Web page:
Your first wage-replacement check should be mailed to you within 21 days after the first day you missed work. If you miss more than 21 consecutive days, you will be paid for the first week.

You are entitled to benefits for up to 400 weeks for a temporary total disability, if you cannot work but are expected to recover. If you have been disabled by a catastrophic injury, you may be entitled to lifetime permanent disability benefits based on the type and extent of your disability.

Georgia workers’ compensation law also provides specific benefits for loss of use of a part of your body. For example, if you lost an arm or leg you would receive benefits for a set period of time.

If your doctor releases you to return to work with limitations or restrictions, your benefits may be reduced by the amount of money you earn by working.

The goal of workers’ compensation is to assist an injured worker until he or she can return to work. If you are released from medical care to return to work with no limitations or restrictions, your income benefits will be suspended and eventually cease if there are no further complications from your injury.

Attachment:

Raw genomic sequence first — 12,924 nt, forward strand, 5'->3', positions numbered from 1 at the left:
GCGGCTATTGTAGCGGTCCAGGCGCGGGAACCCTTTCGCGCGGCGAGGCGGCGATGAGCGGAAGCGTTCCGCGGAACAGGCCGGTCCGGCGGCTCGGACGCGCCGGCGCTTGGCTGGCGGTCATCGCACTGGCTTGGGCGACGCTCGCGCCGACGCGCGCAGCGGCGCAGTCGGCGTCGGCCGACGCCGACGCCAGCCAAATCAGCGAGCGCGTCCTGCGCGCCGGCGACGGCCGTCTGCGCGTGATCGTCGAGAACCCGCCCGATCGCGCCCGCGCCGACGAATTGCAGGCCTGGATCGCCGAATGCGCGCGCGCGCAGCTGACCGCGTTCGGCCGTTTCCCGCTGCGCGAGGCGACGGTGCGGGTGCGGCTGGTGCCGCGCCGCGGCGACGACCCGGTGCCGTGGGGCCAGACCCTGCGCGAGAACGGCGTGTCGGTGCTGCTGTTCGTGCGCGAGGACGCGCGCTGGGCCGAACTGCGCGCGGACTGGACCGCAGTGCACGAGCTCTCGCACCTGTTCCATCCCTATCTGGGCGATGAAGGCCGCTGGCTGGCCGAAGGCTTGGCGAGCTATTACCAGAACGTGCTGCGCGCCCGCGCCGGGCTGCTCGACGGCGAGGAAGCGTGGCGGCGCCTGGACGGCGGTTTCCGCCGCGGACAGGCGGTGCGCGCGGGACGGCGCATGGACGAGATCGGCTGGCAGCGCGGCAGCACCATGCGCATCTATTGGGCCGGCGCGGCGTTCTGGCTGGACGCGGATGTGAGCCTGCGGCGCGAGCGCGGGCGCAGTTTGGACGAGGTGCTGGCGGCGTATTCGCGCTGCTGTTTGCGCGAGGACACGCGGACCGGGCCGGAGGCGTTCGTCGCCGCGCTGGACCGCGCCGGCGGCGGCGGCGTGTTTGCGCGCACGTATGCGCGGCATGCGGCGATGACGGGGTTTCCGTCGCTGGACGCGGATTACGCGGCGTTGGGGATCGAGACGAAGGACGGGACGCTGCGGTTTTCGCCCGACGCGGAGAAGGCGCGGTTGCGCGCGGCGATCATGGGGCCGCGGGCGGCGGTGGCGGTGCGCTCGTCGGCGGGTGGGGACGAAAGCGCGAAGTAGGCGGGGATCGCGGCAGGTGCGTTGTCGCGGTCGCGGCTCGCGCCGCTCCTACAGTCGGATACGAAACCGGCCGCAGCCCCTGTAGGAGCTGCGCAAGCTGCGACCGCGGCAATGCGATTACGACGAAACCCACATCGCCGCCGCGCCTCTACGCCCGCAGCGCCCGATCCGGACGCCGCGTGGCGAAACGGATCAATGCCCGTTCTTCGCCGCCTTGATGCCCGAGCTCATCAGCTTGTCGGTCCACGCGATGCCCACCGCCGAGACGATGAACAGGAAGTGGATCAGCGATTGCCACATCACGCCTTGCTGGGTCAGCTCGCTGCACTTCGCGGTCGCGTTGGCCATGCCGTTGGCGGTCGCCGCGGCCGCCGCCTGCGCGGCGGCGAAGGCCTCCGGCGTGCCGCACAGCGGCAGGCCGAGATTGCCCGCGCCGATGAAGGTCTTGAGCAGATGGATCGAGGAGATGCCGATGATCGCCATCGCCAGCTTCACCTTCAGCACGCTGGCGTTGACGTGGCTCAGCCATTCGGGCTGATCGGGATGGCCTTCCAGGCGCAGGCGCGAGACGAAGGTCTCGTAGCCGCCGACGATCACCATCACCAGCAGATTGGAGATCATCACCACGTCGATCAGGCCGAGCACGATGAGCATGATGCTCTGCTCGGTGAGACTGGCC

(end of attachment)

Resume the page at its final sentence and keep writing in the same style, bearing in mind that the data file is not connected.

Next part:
In the event of a worker’s death, workers’ comp pays up to $7,500 in burial expenses. Dependents who were wholly dependent on the worker’s earnings for support at the time of the fatal injury may receive benefits equal to temporary total disability payments.

Can I Sue If My Employer Does Not Have Workers’ Compensation Coverage?

If your employer has not purchased workers’ compensation insurance but was required by law to do so, then you may have a right to pursue compensation for your injuries and losses through a personal injury claim.

Such a claim requires you to be able to show that the employer was negligent or in some way caused your accident and injury by failing to provide a safe workplace.